Energy is a strange thing. It floats around you, fills you up until you’re about ready to burst, and then it skips off, leaving you to keep up as best you can. Last Thursday and Friday were two full days of such energy, when 60 professionals from such exotic places as Alaska, Colombia and New Jersey got together to discuss why and how public participation in scientific research (PPSR) is necessary if we are to save the world’s biodiversity. The amazing thing about this workshop wasn’t so much that these people had a similar goal (after all, who doesn’t want to save the world?), but rather that the participants brought such a diversity of backgrounds, academic disciplines and institutions to the table.
Although the participation of citizens in scientific research goes back centuries, it is only very recently that there has been a push and pull from many different areas, leading to an amazing expansion of this kind of research and a demand for new ideas, ways to engage, and methods to understand how and why this can ultimately lead us forward in conservation. The 50+ projects that were represented during this workshop illustrated this expansion not only by what they had in common – citizen engagement, data collection, and links to better conservation management – but also by what they didn’t. While some projects, like FrogWatch USA or Monarch Larva Monitoring Project, invite participants from across the United States to collect data on a wide geographical scale, other projects such as Ndee bini’ bida’ilzaahi (Pictures of Apache Land) and the Fresno Bird Count are place-specific, uniquely adapted to the needs of their local community and natural environment.
On the first morning of the workshop, Rick Bonney of the Cornell Lab of Ornithology started out the discussion by explaining that there was a ‘zero step’ that needs to be taken before initiating any citizen science project, and that is to ask oneself, “Are you sure that this is what’s needed?” As the meeting progressed, some key questions that were raised leading up to the workshop helped to generate discussion around challenges and opportunities in specific contexts. For example, Philip Loring of the Center for Cross Cultural Studies at the University of Alaska explained that dissemination of information related to conservation science doesn’t always have to come in the form of a scientific peer-reviewed article. He cited a project in which scientists worked with local elders along the Yukon River to identify environmental cues for anticipating salmon runs, which led to the development of an illustrated children’s book about the role that local knowledge plays in the management of natural resources.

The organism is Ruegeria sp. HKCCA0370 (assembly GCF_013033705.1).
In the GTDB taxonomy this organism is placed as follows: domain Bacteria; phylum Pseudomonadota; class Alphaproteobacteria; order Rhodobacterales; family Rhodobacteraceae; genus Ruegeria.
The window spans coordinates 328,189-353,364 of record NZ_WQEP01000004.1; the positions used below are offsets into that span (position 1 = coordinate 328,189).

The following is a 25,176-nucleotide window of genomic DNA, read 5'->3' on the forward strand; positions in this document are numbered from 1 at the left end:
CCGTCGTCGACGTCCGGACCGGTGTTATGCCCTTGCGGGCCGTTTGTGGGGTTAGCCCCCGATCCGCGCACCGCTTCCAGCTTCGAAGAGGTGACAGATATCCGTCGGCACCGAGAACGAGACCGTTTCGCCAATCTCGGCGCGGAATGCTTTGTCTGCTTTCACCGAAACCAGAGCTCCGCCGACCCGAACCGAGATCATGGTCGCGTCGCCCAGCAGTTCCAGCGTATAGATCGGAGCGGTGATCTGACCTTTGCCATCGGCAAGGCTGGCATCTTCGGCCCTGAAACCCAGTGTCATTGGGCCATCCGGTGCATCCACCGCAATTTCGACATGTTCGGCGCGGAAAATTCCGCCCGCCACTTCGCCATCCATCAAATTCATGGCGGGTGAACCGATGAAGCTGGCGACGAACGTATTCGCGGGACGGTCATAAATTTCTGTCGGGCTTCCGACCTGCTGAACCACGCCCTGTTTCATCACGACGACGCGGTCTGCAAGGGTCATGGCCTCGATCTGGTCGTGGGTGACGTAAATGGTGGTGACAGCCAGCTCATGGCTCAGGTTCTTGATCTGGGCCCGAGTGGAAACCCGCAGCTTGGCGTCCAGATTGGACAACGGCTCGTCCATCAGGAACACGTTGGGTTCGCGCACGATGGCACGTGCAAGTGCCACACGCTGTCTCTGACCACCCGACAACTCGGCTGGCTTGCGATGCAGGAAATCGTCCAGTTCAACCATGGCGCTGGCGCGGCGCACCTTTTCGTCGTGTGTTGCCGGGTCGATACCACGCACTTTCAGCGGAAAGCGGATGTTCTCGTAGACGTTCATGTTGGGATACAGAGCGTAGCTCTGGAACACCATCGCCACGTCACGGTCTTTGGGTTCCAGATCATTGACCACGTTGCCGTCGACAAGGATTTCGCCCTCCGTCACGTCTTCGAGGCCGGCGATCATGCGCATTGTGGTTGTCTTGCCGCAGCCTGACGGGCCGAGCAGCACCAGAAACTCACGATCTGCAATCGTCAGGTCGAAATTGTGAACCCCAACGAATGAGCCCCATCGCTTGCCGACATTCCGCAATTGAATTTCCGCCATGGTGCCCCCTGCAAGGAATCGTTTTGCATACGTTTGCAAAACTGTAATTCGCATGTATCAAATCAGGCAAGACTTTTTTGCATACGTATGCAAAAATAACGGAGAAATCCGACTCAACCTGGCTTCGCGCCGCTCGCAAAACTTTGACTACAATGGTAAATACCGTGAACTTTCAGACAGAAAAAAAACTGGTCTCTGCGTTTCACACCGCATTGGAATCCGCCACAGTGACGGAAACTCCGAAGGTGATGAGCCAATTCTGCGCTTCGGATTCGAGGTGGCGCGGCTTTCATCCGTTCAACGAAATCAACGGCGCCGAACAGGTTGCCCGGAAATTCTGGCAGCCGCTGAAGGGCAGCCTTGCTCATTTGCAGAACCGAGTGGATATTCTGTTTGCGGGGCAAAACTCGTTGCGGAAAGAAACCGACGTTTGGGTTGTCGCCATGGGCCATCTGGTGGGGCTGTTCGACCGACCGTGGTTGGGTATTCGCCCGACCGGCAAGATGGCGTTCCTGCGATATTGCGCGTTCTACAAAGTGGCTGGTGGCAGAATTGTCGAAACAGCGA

Another participant, Finn Danielsen, an ecologist at the Nordic Agency for Development and Ecology in Denmark, described how participation in natural resource monitoring can have outcomes that empower participants to take ownership in protection their local environment. One woman in the Itagutwa village in Tanzania said that she chose to participate in the monitoring project “because it shows them that the forest belongs to us.”
Although there was a wealth of different experiences and ideas generated over the two days of discussions and working groups, it was clear that this meeting was the start of something big and new, rather than the conclusion of something tried and tested. Discussions often generated spirited debate among participants, which led to deeper understanding, new thinking, and ideas about how to move forward. However, many areas of further exploration remain, and there are still wide gaps in communication between the different players in science, education and practice, calling for further conversations about the role that PPSR has to play in the field of conservation.
One notable outcome of the workshop was a consensus that the creation of a professional association for PPSR was not just desirable but essential to moving the field forward, as were additional areas, spaces and meetings for people to collaborate on existing projects, develop ideas for new ones, and come up with ways of understanding the impacts of this kind of participatory science on people and the environment. Several of the participants also mentioned Sci4Cit as a resource that will be valuable in garnering support for existing PPSR projects and inspiring the creation of new ones.
Jennifer Shirk, the project leader of Citizen Science Central, summed it up well with the following: “This event was a huge step forward in bringing together different ways that the public can participate in scientific research, and also thinking about the many different ways that conservation can be enacted: from helping to answer ‘big science’ questions to directly addressing local issues. With all of these different opportunities on the table, we can now think together about the best ways to achieve specific outcomes for science, for individual participants, and for social-ecological systems.”
As the workshop came to a close on Friday afternoon and the discussions turned to flight times and work waiting back in the office, there was a sense that the energy that had come together during the workshop was no less powerful just because it was about to be dispersed. Rather, in the same way that a whole is more than the sum of its parts, each of us was able to return to our desks on Monday morning with the sense that we were part of something bigger, something like community.